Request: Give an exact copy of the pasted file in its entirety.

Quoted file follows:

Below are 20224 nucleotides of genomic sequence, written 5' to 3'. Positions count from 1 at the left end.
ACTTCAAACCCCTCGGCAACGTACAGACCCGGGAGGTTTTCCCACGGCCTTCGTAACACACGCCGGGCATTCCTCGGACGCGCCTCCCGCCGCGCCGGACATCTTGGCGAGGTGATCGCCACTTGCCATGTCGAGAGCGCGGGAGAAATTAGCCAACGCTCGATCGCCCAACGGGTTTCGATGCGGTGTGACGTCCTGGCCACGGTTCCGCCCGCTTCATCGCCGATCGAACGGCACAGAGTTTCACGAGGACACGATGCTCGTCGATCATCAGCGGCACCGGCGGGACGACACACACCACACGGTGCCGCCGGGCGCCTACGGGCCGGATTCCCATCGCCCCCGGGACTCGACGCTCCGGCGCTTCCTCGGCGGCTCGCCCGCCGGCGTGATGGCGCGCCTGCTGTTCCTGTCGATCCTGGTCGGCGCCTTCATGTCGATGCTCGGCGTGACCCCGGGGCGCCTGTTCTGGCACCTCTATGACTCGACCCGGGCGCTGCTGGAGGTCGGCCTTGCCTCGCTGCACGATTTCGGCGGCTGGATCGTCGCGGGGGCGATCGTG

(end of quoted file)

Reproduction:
Below are 20224 nucleotides of genomic sequence, written 5' to 3'. Positions count from 1 at the left end.
ACTTCAAACCCCTCGGCAACGTACAGACCCGGGAGGTTTTCCCACGGCCTTCGTAACACACGCCGGGCATTCCTCGGACGCGCCTCCCGCCGCGCCGGACATCTTGGCGAGGTGATCGCCACTTGCCATGTCGAGAGCGCGGGAGAAATTAGCCAACGCTCGATCGCCCAACGGGTTTCGATGCGGTGTGACGTCCTGGCCACGGTTCCGCCCGCTTCATCGCCGATCGAACGGCACAGAGTTTCACGAGGACACGATGCTCGTCGATCATCAGCGGCACCGGCGGGACGACACACACCACACGGTGCCGCCGGGCGCCTACGGGCCGGATTCCCATCGCCCCCGGGACTCGACGCTCCGGCGCTTCCTCGGCGGCTCGCCCGCCGGCGTGATGGCGCGCCTGCTGTTCCTGTCGATCCTGGTCGGCGCCTTCATGTCGATGCTCGGCGTGACCCCGGGGCGCCTGTTCTGGCACCTCTATGACTCGACCCGGGCGCTGCTGGAGGTCGGCCTTGCCTCGCTGCACGATTTCGGCGGCTGGATCGTCGCGGGGGCGATCGTG